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Heavy Metals Comprehensive Profile: Cadmium, Mercury, Arsenic, Lead, Chromium. Specimen Type: Blood
Most exposure to heavy metals is by passive exposure. This can cause many health problems, and possibly even death if it’s not caught and treated. Unhealthy exposure to heavy metals has led to known liver and kidney problems, musculoskeletal pains, GI disorders, reproductive concerns as well as complications in the central nervous system and even DNA.
With the abundance of pseudoscience alarmism and its deceptive tactics that have taken over the Internet, it’s becoming more challenging to separate accurate information from myths – and the topic of heavy metal poisoning is often placed into that vulnerable category.
This article is meant to sum up everything you need to know about heavy metals, their real negative impact on human health, and precautionary methods against it.
Heavy metals are elements that form naturally from the earth and occur in the environment. Although they’re naturally forming, they can be dangerous to humans in big and small quantities.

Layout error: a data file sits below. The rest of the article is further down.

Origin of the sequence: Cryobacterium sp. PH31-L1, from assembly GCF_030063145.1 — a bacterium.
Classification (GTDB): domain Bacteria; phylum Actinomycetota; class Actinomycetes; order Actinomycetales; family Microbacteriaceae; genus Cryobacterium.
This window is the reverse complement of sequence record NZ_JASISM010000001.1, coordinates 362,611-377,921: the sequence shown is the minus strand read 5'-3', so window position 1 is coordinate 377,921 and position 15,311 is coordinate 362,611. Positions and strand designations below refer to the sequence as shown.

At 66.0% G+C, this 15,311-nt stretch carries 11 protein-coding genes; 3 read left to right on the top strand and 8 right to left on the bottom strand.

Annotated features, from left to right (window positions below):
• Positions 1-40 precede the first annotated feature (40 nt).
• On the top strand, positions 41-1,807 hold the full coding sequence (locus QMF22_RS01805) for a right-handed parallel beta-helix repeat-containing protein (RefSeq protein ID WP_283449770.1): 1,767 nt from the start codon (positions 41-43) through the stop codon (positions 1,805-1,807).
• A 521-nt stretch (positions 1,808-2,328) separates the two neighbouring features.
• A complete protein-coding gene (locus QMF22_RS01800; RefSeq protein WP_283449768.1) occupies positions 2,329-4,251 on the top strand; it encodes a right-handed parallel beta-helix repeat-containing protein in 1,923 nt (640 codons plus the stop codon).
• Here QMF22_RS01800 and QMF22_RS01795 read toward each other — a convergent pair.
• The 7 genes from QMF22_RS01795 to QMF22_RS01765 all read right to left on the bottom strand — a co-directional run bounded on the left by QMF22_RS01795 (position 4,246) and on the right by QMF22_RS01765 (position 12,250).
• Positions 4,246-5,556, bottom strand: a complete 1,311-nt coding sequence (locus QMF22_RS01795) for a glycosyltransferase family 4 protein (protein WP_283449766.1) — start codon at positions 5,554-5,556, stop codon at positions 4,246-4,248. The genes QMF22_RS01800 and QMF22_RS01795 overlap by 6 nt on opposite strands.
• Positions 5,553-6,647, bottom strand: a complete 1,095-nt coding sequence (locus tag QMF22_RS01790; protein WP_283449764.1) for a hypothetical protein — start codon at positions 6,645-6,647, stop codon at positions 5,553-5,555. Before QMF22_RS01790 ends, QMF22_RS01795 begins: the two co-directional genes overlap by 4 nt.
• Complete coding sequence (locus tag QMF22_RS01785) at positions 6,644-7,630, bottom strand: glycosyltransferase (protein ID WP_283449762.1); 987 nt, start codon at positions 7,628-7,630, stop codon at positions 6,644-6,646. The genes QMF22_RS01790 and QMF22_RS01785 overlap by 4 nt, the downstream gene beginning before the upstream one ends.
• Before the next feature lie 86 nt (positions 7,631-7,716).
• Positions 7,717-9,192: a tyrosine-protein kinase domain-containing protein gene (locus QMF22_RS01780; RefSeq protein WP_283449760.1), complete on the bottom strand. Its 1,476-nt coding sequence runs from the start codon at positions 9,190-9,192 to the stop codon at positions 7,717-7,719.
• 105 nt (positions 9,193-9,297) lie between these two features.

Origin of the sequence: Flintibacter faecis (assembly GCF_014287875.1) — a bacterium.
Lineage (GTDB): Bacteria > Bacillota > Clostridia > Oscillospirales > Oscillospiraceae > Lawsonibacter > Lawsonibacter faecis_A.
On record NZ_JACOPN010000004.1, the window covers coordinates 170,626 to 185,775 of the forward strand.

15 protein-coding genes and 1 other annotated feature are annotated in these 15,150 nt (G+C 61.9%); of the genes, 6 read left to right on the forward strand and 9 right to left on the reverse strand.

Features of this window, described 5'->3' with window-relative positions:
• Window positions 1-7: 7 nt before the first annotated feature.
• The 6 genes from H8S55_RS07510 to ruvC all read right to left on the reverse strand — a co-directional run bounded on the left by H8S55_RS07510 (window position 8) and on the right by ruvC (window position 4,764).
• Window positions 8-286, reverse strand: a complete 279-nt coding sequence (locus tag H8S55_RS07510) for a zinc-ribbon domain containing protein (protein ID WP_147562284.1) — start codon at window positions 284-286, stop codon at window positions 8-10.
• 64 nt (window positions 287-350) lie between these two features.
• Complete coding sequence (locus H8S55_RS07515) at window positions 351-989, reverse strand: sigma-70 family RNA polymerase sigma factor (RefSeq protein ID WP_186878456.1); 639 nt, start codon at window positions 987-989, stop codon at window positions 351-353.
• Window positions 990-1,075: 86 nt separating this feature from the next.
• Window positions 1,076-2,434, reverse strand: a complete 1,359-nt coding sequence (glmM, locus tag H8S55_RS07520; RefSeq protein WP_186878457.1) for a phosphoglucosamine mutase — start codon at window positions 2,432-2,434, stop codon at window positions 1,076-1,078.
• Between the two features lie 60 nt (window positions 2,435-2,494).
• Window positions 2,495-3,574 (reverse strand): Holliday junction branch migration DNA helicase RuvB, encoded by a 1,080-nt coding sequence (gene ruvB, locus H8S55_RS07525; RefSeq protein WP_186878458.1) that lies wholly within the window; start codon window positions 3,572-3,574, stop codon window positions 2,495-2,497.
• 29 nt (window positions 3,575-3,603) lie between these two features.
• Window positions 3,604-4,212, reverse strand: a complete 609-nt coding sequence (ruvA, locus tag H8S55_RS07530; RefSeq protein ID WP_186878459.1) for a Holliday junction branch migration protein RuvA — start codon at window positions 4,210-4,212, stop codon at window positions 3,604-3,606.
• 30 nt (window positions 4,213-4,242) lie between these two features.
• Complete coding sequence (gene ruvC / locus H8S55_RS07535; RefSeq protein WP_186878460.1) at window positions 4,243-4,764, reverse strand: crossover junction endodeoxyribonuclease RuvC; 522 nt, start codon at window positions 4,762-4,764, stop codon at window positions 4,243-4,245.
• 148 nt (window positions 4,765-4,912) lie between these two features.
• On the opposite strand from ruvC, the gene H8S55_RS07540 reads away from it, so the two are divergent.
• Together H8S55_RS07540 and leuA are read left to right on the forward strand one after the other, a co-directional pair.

There are a lot of heavy metals out there, however, some are known to cause serious health problems. These include:
People can get exposed to heavy metals through a variety of ways – drinking water, being around construction and building materials, consuming off-the-shelf products, herbs, and foods or even breathing air.
Heavy Metal Tests and Heavy Metals Lab Panels
Laboratory testing is critical to the detection of heavy metal pollution, and it is used to detect the amount of metal that has made its way into your body. A professional phlebotomist takes a blood sample from your arm and collects it into a test tube – and the whole procedure takes less than five minutes. The only preparation needed is to avoid eating seafood for at least 48 hours before the test.
We recommend taking the test as a routine check in order to closely monitor your overall wellbeing, but especially if you’re dealing with symptoms such as nausea, vomiting, abdominal pain, diarrhea, tingling in hands and feet, breath shortness, weakness, chills, confusion or inexplicably altered mental state.
At Test Smartly Labs, we can run a comprehensive test and see if you have unhealthy amounts of the most common harmful heavy metals in your bloodstream, or check for certain metals one at a time.
Prescription drug abuse implies taking prescription medication was not given to you by the doctor, or taking your prescription medication in a manner that differs from the instructions. While taking prescription medication is not perceived as equivalent to taking illegal street drugs, the consequences can be equally harsh.